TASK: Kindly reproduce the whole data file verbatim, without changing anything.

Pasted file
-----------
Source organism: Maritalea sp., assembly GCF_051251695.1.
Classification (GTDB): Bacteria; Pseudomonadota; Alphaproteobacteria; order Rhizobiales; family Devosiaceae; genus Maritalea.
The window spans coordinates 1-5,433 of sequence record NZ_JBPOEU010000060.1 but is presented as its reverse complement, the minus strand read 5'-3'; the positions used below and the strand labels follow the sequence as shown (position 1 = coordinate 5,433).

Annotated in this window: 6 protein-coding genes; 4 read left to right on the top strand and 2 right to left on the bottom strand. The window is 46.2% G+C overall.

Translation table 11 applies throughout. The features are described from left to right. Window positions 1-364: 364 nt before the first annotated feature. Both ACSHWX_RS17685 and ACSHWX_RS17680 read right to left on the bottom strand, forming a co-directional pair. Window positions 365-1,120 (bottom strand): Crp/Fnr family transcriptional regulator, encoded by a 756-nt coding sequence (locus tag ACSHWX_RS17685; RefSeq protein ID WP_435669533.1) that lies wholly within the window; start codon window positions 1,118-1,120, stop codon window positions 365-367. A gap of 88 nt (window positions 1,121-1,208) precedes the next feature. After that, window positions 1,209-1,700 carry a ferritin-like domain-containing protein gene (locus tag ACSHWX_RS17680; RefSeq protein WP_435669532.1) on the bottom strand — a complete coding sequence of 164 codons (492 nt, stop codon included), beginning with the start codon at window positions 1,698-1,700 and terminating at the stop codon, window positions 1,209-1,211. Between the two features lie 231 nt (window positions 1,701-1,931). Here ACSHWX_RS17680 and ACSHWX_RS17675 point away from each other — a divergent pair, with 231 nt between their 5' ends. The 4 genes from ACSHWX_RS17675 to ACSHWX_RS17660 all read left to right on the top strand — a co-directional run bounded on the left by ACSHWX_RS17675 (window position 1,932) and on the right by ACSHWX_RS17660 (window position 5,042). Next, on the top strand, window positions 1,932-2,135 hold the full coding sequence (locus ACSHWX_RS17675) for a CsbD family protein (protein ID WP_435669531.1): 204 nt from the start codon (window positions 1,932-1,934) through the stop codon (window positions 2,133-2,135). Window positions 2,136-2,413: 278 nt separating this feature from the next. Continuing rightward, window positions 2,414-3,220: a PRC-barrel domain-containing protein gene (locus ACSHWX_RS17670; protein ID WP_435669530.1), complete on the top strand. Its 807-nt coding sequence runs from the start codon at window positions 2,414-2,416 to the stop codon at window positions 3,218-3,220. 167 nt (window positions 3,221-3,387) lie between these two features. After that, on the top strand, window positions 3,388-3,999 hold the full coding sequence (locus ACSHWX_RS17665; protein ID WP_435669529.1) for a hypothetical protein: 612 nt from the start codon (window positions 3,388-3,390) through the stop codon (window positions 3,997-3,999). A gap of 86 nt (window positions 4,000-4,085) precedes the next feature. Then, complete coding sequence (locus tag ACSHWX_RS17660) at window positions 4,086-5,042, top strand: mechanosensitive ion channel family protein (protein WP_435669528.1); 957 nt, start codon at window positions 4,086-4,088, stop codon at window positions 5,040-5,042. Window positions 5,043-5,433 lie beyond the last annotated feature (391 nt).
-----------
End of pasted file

Source organism: Maritalea sp., assembly GCF_051251695.1.
Classification (GTDB): Bacteria; Pseudomonadota; Alphaproteobacteria; order Rhizobiales; family Devosiaceae; genus Maritalea.
The window spans coordinates 1-5,433 of sequence record NZ_JBPOEU010000060.1 but is presented as its reverse complement, the minus strand read 5'-3'; the positions used below and the strand labels follow the sequence as shown (position 1 = coordinate 5,433).

Annotated in this window: 6 protein-coding genes; 4 read left to right on the top strand and 2 right to left on the bottom strand. The window is 46.2% G+C overall.

Translation table 11 applies throughout. The features are described from left to right. Window positions 1-364: 364 nt before the first annotated feature. Both ACSHWX_RS17685 and ACSHWX_RS17680 read right to left on the bottom strand, forming a co-directional pair. Window positions 365-1,120 (bottom strand): Crp/Fnr family transcriptional regulator, encoded by a 756-nt coding sequence (locus tag ACSHWX_RS17685; RefSeq protein ID WP_435669533.1) that lies wholly within the window; start codon window positions 1,118-1,120, stop codon window positions 365-367. A gap of 88 nt (window positions 1,121-1,208) precedes the next feature. After that, window positions 1,209-1,700 carry a ferritin-like domain-containing protein gene (locus tag ACSHWX_RS17680; RefSeq protein WP_435669532.1) on the bottom strand — a complete coding sequence of 164 codons (492 nt, stop codon included), beginning with the start codon at window positions 1,698-1,700 and terminating at the stop codon, window positions 1,209-1,211. Between the two features lie 231 nt (window positions 1,701-1,931). Here ACSHWX_RS17680 and ACSHWX_RS17675 point away from each other — a divergent pair, with 231 nt between their 5' ends. The 4 genes from ACSHWX_RS17675 to ACSHWX_RS17660 all read left to right on the top strand — a co-directional run bounded on the left by ACSHWX_RS17675 (window position 1,932) and on the right by ACSHWX_RS17660 (window position 5,042). Next, on the top strand, window positions 1,932-2,135 hold the full coding sequence (locus ACSHWX_RS17675) for a CsbD family protein (protein ID WP_435669531.1): 204 nt from the start codon (window positions 1,932-1,934) through the stop codon (window positions 2,133-2,135). Window positions 2,136-2,413: 278 nt separating this feature from the next. Continuing rightward, window positions 2,414-3,220: a PRC-barrel domain-containing protein gene (locus ACSHWX_RS17670; protein ID WP_435669530.1), complete on the top strand. Its 807-nt coding sequence runs from the start codon at window positions 2,414-2,416 to the stop codon at window positions 3,218-3,220. 167 nt (window positions 3,221-3,387) lie between these two features. After that, on the top strand, window positions 3,388-3,999 hold the full coding sequence (locus ACSHWX_RS17665; protein ID WP_435669529.1) for a hypothetical protein: 612 nt from the start codon (window positions 3,388-3,390) through the stop codon (window positions 3,997-3,999). A gap of 86 nt (window positions 4,000-4,085) precedes the next feature. Then, complete coding sequence (locus tag ACSHWX_RS17660) at window positions 4,086-5,042, top strand: mechanosensitive ion channel family protein (protein WP_435669528.1); 957 nt, start codon at window positions 4,086-4,088, stop codon at window positions 5,040-5,042. Window positions 5,043-5,433 lie beyond the last annotated feature (391 nt).